Bank QI Merger Issues

PLR 201030020, issued July 30, 2010, addressed the following fact pattern:  Applicant is a national banking association, owned by Parent.  Applicant provides qualified intermediary services as well as other banking services to its customers.  Applicant uses qualified trusts (“QTs”) as defined in Treas. Regs. 1.1031(k)-1(g)(3) to hold exchange funds.  Applicant is a subsidiary of Parent.  Parent acquired another QI (“Bank-Sub”) and proposes to merge it with Applicant pursuant to 12 U.S.C. § 215(a), in a transaction intended to qualify as a tax-free reorganization.  As a result, Applicant will succeed Bank-Sub as the qualified intermediary in numerous pending like-kind exchange transactions.  Applicant requested three rulings:

  1. whether Applicant may simultaneously serve as a QI and as trustee of a QT for the same customer in a single transaction;
  2. whether Applicant's service, or the service by any member (affiliate) of the same controlled group as Applicant, as trustee of a trust for the benefit of a customer, constitutes a routine financial and trust service that will not cause Applicant to be a disqualified person; and
  3. whether Applicant, following the merger of Bank-Sub into Applicant, will be deemed the same QI as Bank-Sub with regard to pending like-kind exchanges for which Bank-Sub was serving as QI before the merger.

May the same party serve both as QI and as trustee of a qualified trust? 

The Service ruled that the QI and trustee may be the same individual or entity, so long as the following general conditions are met: (a) the QI/trustee is not a disqualified person as defined in Treas. Reg. § 1.1031(k)-1(k); (b) the trust agreement and exchange agreement expressly limit the exchanger's rights to receive, pledge, borrow, or otherwise obtain the benefits of the cash or cash equivalent held by the trustee (Treas. Reg. § 1.1031(k)-(g)(6)),; and (c) the QI acquires the relinquished property from the taxpayer, transfers the relinquished property, acquires the replacement property and transfers the replacement property to the taxpayer.

Do trustee functions by banks qualify as routine financial services, or do they disqualify a bank from acting as a QI for its trust beneficiaries? 

The Service ruled that, “Service as a trustee by a bank or trust company constitutes a routine financial or trust service by a financial institution within the meaning of § 1.1031(k)-1(k)(2)(ii) of the regulations.”  Therefore, these services do not disqualify a bank from acting as a QI with respect to customers who receive those services, whether directly from that bank or from another member of the same controlled group.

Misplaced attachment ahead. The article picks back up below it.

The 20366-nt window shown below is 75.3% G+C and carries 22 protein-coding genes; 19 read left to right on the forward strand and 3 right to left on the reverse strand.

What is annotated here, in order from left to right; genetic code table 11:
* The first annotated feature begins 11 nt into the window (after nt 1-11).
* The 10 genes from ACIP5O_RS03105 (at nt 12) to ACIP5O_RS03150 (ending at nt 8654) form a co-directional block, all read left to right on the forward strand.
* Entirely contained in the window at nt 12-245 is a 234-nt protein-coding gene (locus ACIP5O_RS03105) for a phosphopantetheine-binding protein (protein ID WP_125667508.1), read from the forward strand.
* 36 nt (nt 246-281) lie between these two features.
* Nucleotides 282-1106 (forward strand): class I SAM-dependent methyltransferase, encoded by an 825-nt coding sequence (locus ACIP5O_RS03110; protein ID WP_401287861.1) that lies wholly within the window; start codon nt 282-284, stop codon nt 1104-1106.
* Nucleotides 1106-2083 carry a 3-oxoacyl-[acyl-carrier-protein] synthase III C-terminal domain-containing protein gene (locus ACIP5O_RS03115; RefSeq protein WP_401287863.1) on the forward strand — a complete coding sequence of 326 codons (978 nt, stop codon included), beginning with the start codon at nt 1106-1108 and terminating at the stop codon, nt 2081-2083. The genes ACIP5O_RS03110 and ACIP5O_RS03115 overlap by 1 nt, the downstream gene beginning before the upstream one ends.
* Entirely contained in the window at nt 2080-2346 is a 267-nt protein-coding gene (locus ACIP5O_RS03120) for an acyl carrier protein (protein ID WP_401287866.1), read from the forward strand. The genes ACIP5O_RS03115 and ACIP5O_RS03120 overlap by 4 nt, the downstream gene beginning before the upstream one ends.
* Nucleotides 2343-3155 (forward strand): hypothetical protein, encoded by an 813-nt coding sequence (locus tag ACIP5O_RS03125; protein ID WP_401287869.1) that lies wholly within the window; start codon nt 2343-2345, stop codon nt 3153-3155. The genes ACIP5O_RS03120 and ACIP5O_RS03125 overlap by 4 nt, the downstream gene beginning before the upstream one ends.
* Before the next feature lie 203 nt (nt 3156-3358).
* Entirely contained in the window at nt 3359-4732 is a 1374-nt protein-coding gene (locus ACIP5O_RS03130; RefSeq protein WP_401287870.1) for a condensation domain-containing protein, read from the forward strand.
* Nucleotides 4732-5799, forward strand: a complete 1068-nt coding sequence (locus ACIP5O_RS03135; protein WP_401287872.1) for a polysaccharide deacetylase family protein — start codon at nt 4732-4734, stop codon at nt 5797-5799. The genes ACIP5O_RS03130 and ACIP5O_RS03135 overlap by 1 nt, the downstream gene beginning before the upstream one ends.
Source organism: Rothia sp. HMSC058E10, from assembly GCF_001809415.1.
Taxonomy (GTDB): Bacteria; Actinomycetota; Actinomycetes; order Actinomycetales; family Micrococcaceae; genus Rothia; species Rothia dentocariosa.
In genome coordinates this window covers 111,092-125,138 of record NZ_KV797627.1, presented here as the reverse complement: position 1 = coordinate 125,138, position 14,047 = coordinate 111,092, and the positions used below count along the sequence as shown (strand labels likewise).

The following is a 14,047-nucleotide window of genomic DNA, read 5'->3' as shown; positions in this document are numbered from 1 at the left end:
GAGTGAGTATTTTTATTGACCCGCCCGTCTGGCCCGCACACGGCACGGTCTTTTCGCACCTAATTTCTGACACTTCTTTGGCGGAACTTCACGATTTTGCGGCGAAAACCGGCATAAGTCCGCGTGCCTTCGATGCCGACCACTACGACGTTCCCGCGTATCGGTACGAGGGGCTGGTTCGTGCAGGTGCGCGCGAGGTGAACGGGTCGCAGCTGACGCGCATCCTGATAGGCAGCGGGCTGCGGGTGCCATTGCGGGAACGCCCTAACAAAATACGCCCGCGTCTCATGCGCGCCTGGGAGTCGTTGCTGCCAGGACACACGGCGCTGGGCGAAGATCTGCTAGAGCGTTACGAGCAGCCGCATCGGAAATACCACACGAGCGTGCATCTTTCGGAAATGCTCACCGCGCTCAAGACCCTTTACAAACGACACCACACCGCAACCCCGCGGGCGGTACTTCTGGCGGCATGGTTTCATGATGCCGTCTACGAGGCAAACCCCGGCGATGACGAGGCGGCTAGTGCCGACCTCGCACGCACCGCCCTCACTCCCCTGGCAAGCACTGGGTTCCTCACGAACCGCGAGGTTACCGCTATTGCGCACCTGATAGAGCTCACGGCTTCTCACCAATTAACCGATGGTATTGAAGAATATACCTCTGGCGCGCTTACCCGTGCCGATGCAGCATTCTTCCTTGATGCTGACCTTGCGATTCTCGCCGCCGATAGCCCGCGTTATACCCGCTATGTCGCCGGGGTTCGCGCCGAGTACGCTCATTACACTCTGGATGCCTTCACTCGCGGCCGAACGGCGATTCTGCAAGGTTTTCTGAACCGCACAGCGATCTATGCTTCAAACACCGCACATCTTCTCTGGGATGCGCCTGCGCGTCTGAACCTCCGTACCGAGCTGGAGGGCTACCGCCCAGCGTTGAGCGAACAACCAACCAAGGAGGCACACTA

What is the status of the successor QI upon merger with another QI while exchanges are pending? 

Perhaps the most interesting aspect of this letter ruling is that the Service explicitly noted, “Under § 1.1031(k)-1(g) of the regulations, when a taxpayer uses a QI to facilitate a like-kind exchange under § 1031, the taxpayer is considered to have engaged in the exchange with the QI. Consequently, the QI which is the transferee of the relinquished property and the QI which is the transferor of the replacement property must be the same person.” 

Because Applicant and Bank-Sub were merging pursuant to “… 12 U.S.C. § 215a(e) [a statute dealing exclusively with the merger of national or state banks into national banks] every type of property and chose in action of Bank-Sub will be transferred to and vested in Applicant by virtue of the merger without any deed or other transfer. Bank-Sub's rights and obligations under all of its contracts will continue in Applicant and Applicant will be deemed to be the same party as Bank-Sub under those contracts. Most important, Applicant shall hold and enjoy all rights of property, franchises, and interests, including appointments, designations, and nominations, and all other rights and interests as [quoting the statute] ‘trustee, executor, administrator ... and in every other fiduciary capacity, in the same manner and to the same extent as such rights, franchises, and interests were held or enjoyed by’ Bank-Sub, as a merging bank, at the time of the merger.  Thus, under 12 U.S.C. § 215a(e), Applicant is treated as the same person as Bank-Sub for purposes of pending like-kind exchanges in which Bank-Sub served a QI under § 1031 prior to the merger. Therefore, Applicant may serve as QI for like-kind exchanges initiated by Bank-Sub prior to the merger and conclude the transaction as if it were the same QI.”

Because this ruling relies on the language of 12 U.S.C. § 215a, it is not possible to extrapolate if other types of QI mergers would be treated in a similar positive fashion.

As always, note that private letter rulings are not binding on the courts or on the IRS in other transactions, and that they may not be cited as precedent.  However, they are useful as an indication of the thinking of the IRS on the issues discussed.

Provided by the Federation of Exchange Accommodators